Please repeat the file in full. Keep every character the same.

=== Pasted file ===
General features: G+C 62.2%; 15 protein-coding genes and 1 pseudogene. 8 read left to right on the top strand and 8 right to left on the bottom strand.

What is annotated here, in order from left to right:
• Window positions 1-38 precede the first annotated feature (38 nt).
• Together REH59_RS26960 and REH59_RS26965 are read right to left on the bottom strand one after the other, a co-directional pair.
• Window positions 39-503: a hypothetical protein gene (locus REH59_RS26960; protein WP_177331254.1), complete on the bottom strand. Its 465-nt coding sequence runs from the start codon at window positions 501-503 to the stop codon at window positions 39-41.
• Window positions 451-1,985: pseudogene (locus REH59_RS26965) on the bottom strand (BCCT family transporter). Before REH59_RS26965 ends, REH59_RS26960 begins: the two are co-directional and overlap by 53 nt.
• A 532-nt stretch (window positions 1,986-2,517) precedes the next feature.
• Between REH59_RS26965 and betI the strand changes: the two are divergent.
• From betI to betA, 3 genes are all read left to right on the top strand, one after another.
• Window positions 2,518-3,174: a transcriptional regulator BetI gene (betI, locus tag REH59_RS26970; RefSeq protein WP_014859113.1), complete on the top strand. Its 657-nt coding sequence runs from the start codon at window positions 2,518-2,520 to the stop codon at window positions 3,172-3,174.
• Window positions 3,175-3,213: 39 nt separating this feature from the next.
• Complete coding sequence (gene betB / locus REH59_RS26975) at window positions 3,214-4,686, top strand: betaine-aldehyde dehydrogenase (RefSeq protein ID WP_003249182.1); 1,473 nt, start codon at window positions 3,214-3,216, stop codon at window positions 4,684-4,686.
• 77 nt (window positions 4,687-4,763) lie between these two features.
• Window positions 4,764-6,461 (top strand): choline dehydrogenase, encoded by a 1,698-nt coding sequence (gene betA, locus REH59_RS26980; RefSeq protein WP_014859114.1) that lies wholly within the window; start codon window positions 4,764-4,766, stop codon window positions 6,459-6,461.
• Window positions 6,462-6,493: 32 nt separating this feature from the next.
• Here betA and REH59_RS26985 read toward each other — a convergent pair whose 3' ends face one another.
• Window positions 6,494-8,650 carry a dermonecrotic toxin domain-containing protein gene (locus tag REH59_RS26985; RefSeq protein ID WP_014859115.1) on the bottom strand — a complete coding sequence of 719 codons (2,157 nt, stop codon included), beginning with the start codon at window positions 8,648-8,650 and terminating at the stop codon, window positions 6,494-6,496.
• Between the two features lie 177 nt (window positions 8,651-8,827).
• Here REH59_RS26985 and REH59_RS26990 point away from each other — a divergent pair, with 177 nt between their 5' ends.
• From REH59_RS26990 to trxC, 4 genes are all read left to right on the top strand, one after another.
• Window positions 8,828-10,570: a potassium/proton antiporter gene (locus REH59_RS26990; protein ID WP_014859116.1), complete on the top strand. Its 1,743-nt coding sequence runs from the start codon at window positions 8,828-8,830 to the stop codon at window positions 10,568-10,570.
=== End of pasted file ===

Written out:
General features: G+C 62.2%; 15 protein-coding genes and 1 pseudogene. 8 read left to right on the top strand and 8 right to left on the bottom strand.

What is annotated here, in order from left to right:
• Window positions 1-38 precede the first annotated feature (38 nt).
• Together REH59_RS26960 and REH59_RS26965 are read right to left on the bottom strand one after the other, a co-directional pair.
• Window positions 39-503: a hypothetical protein gene (locus REH59_RS26960; protein WP_177331254.1), complete on the bottom strand. Its 465-nt coding sequence runs from the start codon at window positions 501-503 to the stop codon at window positions 39-41.
• Window positions 451-1,985: pseudogene (locus REH59_RS26965) on the bottom strand (BCCT family transporter). Before REH59_RS26965 ends, REH59_RS26960 begins: the two are co-directional and overlap by 53 nt.
• A 532-nt stretch (window positions 1,986-2,517) precedes the next feature.
• Between REH59_RS26965 and betI the strand changes: the two are divergent.
• From betI to betA, 3 genes are all read left to right on the top strand, one after another.
• Window positions 2,518-3,174: a transcriptional regulator BetI gene (betI, locus tag REH59_RS26970; RefSeq protein WP_014859113.1), complete on the top strand. Its 657-nt coding sequence runs from the start codon at window positions 2,518-2,520 to the stop codon at window positions 3,172-3,174.
• Window positions 3,175-3,213: 39 nt separating this feature from the next.
• Complete coding sequence (gene betB / locus REH59_RS26975) at window positions 3,214-4,686, top strand: betaine-aldehyde dehydrogenase (RefSeq protein ID WP_003249182.1); 1,473 nt, start codon at window positions 3,214-3,216, stop codon at window positions 4,684-4,686.
• 77 nt (window positions 4,687-4,763) lie between these two features.
• Window positions 4,764-6,461 (top strand): choline dehydrogenase, encoded by a 1,698-nt coding sequence (gene betA, locus REH59_RS26980; RefSeq protein WP_014859114.1) that lies wholly within the window; start codon window positions 4,764-4,766, stop codon window positions 6,459-6,461.
• Window positions 6,462-6,493: 32 nt separating this feature from the next.
• Here betA and REH59_RS26985 read toward each other — a convergent pair whose 3' ends face one another.
• Window positions 6,494-8,650 carry a dermonecrotic toxin domain-containing protein gene (locus tag REH59_RS26985; RefSeq protein ID WP_014859115.1) on the bottom strand — a complete coding sequence of 719 codons (2,157 nt, stop codon included), beginning with the start codon at window positions 8,648-8,650 and terminating at the stop codon, window positions 6,494-6,496.
• Between the two features lie 177 nt (window positions 8,651-8,827).
• Here REH59_RS26985 and REH59_RS26990 point away from each other — a divergent pair, with 177 nt between their 5' ends.
• From REH59_RS26990 to trxC, 4 genes are all read left to right on the top strand, one after another.
• Window positions 8,828-10,570: a potassium/proton antiporter gene (locus REH59_RS26990; protein ID WP_014859116.1), complete on the top strand. Its 1,743-nt coding sequence runs from the start codon at window positions 8,828-8,830 to the stop codon at window positions 10,568-10,570.